UVA Engineering, National Instruments Unveil $1.4 Million Discovery Laboratory

UVA Engineering, National Instruments Unveil $1.4 Million Discovery Laboratory

On Friday, Sept. 23, the University of Virginia School of Engineering and Applied Science and its partners at National Instruments unveiled a $1.4 million Engineering Discovery Laboratory designed to provide state-of-the-art education and hands-on experience to the next generation of engineering leaders. (Click here to see pictures from the event.)

“Young people do not become engineers by sitting in lectures,” said UVA Engineering Dean Craig Benson. “They are transformed by opportunities to solve real-life, technological problems. Our partners at National Instruments are committed to helping us provide these opportunities. This outstanding laboratory space, added to our Lacy Learning Lab and the Ann Warrick Lacy Experiential Center, make UVA an epicenter for educating the engineers who will solve the global challenges of the next century.”

U.S. President Barack Obama has identified engineering education as a priority for a nation that seeks to lead the world in science, technology, engineering and mathematics. In response, the National Academy of Engineering and its partner universities committed in 2015 to educating 20,000 new engineers who are prepared to meet the Academy’s Grand Societal Challenges in such areas as healthcare, sustainable energy and cybersecurity.

UVA’s newest engineering laboratory will be part of the Charles L. Brown Department of Electrical and Computer Engineering, thanks to generous donations from: National Instruments; National Instruments’ co-founder, president and CEO James Truchard; National Instruments’ Senior Vice President and UVA Engineering alumnus Eric Starkloff; Barbara and Dudley White; and other UVA Engineering alumni. National Instruments also donated electrical equipment with which students can build and test components and devices.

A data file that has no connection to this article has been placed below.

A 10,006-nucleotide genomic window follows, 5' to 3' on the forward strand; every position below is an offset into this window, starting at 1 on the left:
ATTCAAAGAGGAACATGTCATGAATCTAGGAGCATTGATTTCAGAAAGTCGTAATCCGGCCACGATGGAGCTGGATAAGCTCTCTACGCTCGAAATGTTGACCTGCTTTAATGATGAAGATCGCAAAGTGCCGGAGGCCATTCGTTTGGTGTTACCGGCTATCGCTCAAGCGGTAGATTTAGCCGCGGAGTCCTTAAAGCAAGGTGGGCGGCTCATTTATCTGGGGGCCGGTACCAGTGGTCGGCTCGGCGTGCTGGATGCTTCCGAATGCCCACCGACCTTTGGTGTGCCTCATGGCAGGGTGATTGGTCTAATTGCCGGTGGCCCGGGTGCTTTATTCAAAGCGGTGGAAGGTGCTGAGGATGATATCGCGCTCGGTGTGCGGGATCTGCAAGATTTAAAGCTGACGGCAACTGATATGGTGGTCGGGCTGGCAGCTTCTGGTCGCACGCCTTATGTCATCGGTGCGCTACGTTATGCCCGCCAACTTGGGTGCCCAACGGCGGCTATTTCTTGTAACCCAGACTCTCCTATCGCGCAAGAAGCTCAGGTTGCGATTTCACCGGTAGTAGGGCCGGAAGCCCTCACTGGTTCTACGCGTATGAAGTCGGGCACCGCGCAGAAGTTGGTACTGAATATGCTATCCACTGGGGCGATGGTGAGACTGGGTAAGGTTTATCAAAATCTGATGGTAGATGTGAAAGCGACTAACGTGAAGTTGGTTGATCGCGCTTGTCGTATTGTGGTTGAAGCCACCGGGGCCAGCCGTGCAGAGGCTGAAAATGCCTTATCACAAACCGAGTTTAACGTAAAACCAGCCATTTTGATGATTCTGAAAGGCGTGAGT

“Electrical and computer systems are fundamental to modern life, from smart energy management to mission-critical defense systems, from wireless communications to life-saving healthcare devices,” said Professor and Department Chair John Lach. “Electrical and computer engineers continuously improve the technology and capabilities of almost every device and system that is of benefit to society today, or will be in the future. The new National Instruments Engineering Discovery Laboratory will help us pursue more effective approaches to education and research to maximize our impact in this fast-changing world.”

About National Instruments: For 40 years, National Instruments (NI) has worked with engineers and scientists to provide answers to the most challenging questions. Through these pursuits, NI customers have brought hundreds of thousands of products to market, overcome innumerable technological roadblocks, and engineered a better life for us all. If you can turn it on, connect it, drive it, or launch it, chances are NI technology helped make it happen.